I wonder who I could have been if I had not been afraid.
It’s not that I’ve lived a cloistered life – far from it. I’ve traveled the United States, the world by myself and lived to tell the tale. I’ve had my share of impulsive moments – like when I was offered a place to sleep in a tent at Devil’s Monument with two guys I had just met, like when I said yes to a marriage proposal when I had only known the guy for a month. Mostly, things have worked out fine. I wasn’t afraid then.
Nor was I afraid when I went away to college at 16, or when I had my first car accident far from home. These were things you just had to get over.
So maybe it was just an abundance of caution that I was born with. I’m the kind of person who always checks when I get out of the car to make sure I have my car keys in my hand. I always watch my feet when I step over a lawn median to make sure I don’t step in dog shit. I always lock the doors twice in my car to make sure they are all locked before I start driving so that no one can jump into my car and carjack me.
No, I think that I first became truly afraid when my son was born.
Let me say that I am the second of three children. My older brother and I were born 18 months apart. We have all these memories of growing up together in Boston, slogging ourselves through the snow to get to school, playing in a fort with our downstairs neighbor, founding the “Knights of the Square Table.” He was there when I was learning to ride my bike and fell into a rosebush. He was there when we drove across the United States to a new home in California. He was making fun of me, to be sure, as I got carsick from eating a new taste treat – Bing cherries – in the Badlands of South Dakota. We still laugh about that.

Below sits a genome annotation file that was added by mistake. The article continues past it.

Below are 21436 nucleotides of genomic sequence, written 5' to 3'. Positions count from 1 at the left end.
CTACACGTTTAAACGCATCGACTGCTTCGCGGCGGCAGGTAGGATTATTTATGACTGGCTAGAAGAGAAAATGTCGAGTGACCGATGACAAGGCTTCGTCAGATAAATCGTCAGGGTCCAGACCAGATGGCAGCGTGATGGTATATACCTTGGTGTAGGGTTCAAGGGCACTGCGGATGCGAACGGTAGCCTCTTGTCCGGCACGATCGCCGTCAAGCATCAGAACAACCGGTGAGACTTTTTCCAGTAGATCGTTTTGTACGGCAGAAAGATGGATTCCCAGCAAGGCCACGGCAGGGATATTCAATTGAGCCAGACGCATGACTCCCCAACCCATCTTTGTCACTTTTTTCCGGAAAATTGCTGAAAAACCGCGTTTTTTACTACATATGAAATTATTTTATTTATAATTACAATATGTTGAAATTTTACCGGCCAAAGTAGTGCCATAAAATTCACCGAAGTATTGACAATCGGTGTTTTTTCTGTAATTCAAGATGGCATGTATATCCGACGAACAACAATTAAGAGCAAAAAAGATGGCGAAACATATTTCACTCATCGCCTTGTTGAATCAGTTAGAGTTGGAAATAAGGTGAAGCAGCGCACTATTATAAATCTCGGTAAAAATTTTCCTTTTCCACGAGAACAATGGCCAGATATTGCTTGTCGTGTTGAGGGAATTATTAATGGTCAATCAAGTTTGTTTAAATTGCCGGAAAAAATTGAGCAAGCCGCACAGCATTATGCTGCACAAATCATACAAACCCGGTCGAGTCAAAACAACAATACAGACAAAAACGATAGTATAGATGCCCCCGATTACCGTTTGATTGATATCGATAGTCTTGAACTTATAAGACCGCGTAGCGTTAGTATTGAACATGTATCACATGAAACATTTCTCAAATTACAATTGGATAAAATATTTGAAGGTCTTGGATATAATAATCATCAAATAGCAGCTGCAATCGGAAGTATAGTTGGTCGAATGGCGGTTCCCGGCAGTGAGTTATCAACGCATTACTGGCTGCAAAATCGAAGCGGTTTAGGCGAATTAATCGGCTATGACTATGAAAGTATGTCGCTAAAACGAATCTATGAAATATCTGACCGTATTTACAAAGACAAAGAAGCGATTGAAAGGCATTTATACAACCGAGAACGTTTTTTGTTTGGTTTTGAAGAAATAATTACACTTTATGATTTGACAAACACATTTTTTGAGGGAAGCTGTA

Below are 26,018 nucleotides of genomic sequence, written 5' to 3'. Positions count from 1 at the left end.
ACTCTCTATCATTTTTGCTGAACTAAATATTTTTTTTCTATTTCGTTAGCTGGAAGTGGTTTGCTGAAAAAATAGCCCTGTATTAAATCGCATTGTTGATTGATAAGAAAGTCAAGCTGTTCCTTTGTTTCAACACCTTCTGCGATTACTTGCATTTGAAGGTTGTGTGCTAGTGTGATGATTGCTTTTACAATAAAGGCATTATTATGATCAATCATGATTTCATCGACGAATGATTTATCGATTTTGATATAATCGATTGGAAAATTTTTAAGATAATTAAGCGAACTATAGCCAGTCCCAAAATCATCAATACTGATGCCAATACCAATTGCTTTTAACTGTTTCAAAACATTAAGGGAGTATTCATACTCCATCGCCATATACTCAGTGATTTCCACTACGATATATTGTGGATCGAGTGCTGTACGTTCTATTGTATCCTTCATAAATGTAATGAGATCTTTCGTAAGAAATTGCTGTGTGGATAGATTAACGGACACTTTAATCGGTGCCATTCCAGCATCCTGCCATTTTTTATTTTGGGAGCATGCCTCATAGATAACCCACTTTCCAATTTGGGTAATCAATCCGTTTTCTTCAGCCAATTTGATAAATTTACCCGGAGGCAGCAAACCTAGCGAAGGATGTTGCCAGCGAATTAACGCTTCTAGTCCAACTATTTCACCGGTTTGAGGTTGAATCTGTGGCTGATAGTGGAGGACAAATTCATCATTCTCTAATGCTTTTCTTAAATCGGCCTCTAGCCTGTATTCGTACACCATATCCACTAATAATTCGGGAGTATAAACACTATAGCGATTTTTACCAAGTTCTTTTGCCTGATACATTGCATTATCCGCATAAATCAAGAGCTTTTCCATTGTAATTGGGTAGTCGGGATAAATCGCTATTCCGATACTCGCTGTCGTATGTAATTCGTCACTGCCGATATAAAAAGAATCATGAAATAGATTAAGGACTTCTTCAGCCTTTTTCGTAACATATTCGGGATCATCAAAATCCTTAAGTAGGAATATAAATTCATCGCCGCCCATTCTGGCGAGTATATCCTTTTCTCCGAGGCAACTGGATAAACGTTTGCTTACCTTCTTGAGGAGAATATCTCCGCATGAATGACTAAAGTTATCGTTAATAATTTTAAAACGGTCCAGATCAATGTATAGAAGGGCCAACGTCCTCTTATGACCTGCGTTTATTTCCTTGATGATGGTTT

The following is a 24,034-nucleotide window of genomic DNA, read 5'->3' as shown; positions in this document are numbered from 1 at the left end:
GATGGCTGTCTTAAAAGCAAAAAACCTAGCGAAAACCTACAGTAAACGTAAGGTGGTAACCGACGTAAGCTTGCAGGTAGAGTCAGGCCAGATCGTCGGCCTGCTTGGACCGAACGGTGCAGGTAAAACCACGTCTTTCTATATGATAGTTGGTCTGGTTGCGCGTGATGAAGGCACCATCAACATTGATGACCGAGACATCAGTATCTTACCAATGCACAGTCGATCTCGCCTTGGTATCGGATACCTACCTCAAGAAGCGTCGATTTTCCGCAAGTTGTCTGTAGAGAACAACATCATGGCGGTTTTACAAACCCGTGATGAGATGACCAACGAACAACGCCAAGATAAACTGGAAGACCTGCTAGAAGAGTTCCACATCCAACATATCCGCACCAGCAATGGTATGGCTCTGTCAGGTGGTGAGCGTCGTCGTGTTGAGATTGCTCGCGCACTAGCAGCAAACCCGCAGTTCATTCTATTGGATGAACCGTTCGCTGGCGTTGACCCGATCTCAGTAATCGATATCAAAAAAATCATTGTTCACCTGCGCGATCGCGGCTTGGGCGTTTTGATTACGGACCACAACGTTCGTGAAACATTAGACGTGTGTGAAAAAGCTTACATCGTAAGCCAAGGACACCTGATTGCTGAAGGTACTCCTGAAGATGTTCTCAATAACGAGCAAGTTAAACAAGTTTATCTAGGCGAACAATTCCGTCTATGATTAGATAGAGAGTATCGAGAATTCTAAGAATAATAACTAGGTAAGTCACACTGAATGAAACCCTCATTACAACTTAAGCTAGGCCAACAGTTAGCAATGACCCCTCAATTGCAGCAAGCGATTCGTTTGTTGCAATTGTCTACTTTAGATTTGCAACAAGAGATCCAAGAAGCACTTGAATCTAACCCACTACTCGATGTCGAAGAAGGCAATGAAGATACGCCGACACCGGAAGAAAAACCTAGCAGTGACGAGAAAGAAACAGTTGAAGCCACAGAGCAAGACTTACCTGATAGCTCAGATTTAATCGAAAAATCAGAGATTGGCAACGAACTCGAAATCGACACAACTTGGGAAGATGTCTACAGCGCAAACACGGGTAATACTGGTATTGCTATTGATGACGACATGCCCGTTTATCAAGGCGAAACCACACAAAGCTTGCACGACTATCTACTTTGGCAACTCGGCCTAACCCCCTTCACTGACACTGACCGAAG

Then we got to California – he was 10; I was 8. Then Adrienne was born on January 1965. We had a lovely little sister.
And we were her baby sitters. Early on, Mom and Dad would go out and leave her in our care. I still remember changing cloth diapers, safety pins stuck in a bar of Ivory soap to make sure they could go easily through the cotton fabric. Adrienne smelled sweet, a cute baby. When I looked at her, I would look to see if she looked like me.
When she was 2 ½, she got sick.
It was Easter Sunday, and my brother had an invitation to see some friends at their horse ranch just outside of town. They had just received some new horses from the state of Washington and were excited to show them off. We weren’t close to these people, but my brother was insistent, so we went. All I remember is that it was hot in Pleasanton, and that the grasses on the hills were starting to turn brown.
After that visit, Adrienne started sleeping a lot, became irritable. We didn’t know what was wrong, but she was sleeping way too much – about 20 hours a day. After a month, when she seemed to be getting better, we visited Hearst Castle in Southern California. Our last trip as a family.
Then she changed. She went from being a sweet kid who liked to sit at her table and color pictures into a monster. She would hit herself. She would take off in a mall and run herself into rock walls. It was almost as if a demon had overtaken her, trying to destroy anything that was sweet and lovely within her.
We took her to the hospital – EEGs, cognitive testing, everything. We took her to specialists at Stanford Medical Center. No one could diagnose what had happened to her.
Because of her violent behavior, we had to restrain her. We’d put her in leg restraints at home when she was in the living room, and especially when she went to bed. They were cotton, but they were still restraints. I knew how to do them too. Mom taught me in case she was not home when Adrienne went to bed.
We couldn’t have anyone over to our house.
After a year of this, our family had reached a point where Adrienne had to get other care. Mom and Dad took her over to the Stanford Children’s Convalescent Hospital, where she lived in and was treated for her behavior. She was there among other kids who were there because they were recuperating from other illnesses, like severe asthma.
On December 24, while we were celebrating Christmas Eve with our relatives, we got the call from the hospital that Adrienne had died of pneumonia.